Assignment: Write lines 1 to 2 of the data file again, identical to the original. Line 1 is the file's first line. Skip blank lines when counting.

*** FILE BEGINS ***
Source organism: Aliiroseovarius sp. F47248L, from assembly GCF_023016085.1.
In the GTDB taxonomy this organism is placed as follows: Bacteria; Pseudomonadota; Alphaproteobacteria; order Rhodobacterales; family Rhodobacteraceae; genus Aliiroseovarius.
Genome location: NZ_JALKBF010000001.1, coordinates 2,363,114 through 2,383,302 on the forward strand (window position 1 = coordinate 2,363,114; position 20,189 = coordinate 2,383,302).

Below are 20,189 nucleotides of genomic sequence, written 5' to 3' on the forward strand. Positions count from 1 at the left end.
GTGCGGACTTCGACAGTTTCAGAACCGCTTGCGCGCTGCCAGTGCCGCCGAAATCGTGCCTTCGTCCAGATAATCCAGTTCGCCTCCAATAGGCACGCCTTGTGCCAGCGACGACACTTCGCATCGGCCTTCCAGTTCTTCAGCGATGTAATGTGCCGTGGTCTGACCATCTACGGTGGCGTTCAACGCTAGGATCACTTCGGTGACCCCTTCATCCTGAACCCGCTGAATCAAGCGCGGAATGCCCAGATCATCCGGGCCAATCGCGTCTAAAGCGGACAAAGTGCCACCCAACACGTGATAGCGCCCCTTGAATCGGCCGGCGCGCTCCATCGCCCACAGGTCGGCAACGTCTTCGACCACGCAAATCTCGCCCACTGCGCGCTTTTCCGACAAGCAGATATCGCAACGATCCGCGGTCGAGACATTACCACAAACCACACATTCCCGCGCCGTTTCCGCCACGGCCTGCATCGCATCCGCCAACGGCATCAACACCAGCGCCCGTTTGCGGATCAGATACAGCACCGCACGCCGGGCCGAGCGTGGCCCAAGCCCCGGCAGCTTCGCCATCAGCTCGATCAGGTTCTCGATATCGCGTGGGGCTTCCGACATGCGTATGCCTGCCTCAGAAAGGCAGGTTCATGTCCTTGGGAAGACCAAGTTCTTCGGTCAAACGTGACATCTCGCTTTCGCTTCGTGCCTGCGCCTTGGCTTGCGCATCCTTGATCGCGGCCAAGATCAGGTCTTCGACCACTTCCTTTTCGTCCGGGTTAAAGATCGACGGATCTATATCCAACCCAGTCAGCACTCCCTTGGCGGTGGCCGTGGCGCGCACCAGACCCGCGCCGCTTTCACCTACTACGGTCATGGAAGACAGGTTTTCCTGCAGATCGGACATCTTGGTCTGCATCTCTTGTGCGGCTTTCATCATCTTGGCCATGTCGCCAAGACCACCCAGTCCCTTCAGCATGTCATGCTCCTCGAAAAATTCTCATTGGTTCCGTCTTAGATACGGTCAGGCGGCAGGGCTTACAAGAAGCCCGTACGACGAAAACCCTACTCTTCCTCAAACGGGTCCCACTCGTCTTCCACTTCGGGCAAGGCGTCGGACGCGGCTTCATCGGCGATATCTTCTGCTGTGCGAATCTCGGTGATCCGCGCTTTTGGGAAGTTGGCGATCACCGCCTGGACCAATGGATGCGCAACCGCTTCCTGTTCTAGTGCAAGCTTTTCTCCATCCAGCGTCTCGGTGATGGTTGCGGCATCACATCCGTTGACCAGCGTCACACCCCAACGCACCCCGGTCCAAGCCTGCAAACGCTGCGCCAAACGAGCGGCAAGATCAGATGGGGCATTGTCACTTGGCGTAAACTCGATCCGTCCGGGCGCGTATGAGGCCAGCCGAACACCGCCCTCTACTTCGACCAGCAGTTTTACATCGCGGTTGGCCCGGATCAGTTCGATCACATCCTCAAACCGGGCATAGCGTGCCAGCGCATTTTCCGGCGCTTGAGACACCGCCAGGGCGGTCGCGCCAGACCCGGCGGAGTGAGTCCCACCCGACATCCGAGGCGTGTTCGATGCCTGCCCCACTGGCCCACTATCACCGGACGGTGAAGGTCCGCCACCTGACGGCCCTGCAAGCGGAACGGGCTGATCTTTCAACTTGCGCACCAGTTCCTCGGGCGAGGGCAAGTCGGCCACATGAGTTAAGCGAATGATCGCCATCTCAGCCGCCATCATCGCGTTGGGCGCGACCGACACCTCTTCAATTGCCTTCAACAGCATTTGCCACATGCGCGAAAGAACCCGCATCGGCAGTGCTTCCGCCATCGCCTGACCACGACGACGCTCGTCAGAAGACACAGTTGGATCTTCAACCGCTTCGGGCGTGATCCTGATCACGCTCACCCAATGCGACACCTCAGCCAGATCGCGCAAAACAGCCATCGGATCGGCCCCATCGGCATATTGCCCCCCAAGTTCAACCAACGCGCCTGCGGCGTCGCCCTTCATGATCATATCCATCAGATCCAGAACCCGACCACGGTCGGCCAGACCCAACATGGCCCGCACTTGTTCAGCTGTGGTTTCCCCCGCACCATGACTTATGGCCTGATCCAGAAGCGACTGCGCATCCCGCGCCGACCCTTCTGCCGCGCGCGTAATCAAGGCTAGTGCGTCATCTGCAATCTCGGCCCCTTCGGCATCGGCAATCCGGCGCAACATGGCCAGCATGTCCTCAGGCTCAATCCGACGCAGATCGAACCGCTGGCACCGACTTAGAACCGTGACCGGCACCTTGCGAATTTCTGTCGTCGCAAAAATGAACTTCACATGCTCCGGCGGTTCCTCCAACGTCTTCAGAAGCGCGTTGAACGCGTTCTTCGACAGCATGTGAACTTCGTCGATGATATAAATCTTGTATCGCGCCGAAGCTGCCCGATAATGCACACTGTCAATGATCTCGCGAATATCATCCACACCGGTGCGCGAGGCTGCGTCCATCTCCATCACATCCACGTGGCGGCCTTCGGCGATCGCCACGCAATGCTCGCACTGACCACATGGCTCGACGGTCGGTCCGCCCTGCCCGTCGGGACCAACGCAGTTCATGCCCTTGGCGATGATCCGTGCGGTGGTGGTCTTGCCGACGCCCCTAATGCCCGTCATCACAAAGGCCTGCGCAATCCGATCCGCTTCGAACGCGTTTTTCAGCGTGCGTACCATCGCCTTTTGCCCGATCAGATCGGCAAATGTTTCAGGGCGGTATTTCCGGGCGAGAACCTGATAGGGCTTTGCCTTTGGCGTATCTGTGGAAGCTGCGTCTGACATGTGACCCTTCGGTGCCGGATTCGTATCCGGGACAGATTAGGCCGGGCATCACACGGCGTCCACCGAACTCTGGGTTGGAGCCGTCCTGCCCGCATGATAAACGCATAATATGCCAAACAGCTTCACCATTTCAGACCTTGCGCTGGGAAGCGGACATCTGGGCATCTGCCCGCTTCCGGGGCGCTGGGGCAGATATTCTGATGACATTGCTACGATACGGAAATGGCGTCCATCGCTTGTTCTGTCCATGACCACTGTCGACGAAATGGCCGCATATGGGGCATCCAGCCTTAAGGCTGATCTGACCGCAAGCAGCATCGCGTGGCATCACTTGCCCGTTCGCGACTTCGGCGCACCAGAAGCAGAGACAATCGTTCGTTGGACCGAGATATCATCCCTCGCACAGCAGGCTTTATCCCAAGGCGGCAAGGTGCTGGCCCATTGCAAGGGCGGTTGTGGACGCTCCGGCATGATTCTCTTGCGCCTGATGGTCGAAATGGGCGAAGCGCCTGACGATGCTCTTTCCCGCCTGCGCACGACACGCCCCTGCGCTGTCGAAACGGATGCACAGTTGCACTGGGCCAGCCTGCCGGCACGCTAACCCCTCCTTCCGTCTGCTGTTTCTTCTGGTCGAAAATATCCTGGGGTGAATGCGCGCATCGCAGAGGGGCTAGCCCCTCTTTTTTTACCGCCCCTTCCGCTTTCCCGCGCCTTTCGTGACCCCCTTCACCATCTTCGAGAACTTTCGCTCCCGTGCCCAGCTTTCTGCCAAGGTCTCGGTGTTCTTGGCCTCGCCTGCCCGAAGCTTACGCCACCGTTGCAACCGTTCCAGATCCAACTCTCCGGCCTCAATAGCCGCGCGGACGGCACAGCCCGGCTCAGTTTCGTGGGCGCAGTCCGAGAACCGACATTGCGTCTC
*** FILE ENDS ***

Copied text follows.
Source organism: Aliiroseovarius sp. F47248L, from assembly GCF_023016085.1.
In the GTDB taxonomy this organism is placed as follows: Bacteria; Pseudomonadota; Alphaproteobacteria; order Rhodobacterales; family Rhodobacteraceae; genus Aliiroseovarius.